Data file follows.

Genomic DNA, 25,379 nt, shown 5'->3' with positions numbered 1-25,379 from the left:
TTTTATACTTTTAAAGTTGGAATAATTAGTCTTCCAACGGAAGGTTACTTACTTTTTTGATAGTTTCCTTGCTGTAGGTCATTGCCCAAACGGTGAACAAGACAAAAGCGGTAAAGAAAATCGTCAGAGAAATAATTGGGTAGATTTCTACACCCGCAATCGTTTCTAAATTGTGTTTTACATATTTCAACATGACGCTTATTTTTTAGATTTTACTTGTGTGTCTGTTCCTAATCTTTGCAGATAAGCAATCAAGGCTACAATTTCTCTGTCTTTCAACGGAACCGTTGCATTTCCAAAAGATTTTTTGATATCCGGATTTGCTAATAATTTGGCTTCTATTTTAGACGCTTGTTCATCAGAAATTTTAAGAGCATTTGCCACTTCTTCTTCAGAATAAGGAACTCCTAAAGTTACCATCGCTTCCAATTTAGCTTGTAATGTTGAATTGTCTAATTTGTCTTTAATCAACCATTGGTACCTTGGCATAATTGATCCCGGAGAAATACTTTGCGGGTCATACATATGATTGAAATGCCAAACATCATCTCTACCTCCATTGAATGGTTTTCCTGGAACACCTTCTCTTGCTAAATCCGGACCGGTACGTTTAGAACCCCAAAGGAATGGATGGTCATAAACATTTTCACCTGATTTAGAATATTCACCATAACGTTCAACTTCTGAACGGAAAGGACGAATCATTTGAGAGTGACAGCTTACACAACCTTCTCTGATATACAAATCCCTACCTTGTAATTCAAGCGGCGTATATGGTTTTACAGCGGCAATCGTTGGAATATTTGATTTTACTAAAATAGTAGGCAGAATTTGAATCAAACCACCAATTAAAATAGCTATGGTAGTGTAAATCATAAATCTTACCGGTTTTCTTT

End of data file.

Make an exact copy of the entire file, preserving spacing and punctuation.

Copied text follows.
Genomic DNA, 25,379 nt, shown 5'->3' with positions numbered 1-25,379 from the left:
TTTTATACTTTTAAAGTTGGAATAATTAGTCTTCCAACGGAAGGTTACTTACTTTTTTGATAGTTTCCTTGCTGTAGGTCATTGCCCAAACGGTGAACAAGACAAAAGCGGTAAAGAAAATCGTCAGAGAAATAATTGGGTAGATTTCTACACCCGCAATCGTTTCTAAATTGTGTTTTACATATTTCAACATGACGCTTATTTTTTAGATTTTACTTGTGTGTCTGTTCCTAATCTTTGCAGATAAGCAATCAAGGCTACAATTTCTCTGTCTTTCAACGGAACCGTTGCATTTCCAAAAGATTTTTTGATATCCGGATTTGCTAATAATTTGGCTTCTATTTTAGACGCTTGTTCATCAGAAATTTTAAGAGCATTTGCCACTTCTTCTTCAGAATAAGGAACTCCTAAAGTTACCATCGCTTCCAATTTAGCTTGTAATGTTGAATTGTCTAATTTGTCTTTAATCAACCATTGGTACCTTGGCATAATTGATCCCGGAGAAATACTTTGCGGGTCATACATATGATTGAAATGCCAAACATCATCTCTACCTCCATTGAATGGTTTTCCTGGAACACCTTCTCTTGCTAAATCCGGACCGGTACGTTTAGAACCCCAAAGGAATGGATGGTCATAAACATTTTCACCTGATTTAGAATATTCACCATAACGTTCAACTTCTGAACGGAAAGGACGAATCATTTGAGAGTGACAGCTTACACAACCTTCTCTGATATACAAATCCCTACCTTGTAATTCAAGCGGCGTATATGGTTTTACAGCGGCAATCGTTGGAATATTTGATTTTACTAAAATAGTAGGCAGAATTTGAATCAAACCACCAATTAAAATAGCTATGGTAGTGTAAATCATAAATCTTACCGGTTTTCTTT